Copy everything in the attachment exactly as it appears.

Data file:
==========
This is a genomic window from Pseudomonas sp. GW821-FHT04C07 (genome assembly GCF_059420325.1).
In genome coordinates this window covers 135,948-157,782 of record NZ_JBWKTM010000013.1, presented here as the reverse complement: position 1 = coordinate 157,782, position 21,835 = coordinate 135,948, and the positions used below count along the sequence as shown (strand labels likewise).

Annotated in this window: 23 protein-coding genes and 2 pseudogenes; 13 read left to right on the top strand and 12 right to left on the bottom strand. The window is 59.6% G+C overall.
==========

This is a genomic window from Pseudomonas sp. GW821-FHT04C07 (genome assembly GCF_059420325.1).
In genome coordinates this window covers 135,948-157,782 of record NZ_JBWKTM010000013.1, presented here as the reverse complement: position 1 = coordinate 157,782, position 21,835 = coordinate 135,948, and the positions used below count along the sequence as shown (strand labels likewise).

Annotated in this window: 23 protein-coding genes and 2 pseudogenes; 13 read left to right on the top strand and 12 right to left on the bottom strand. The window is 59.6% G+C overall.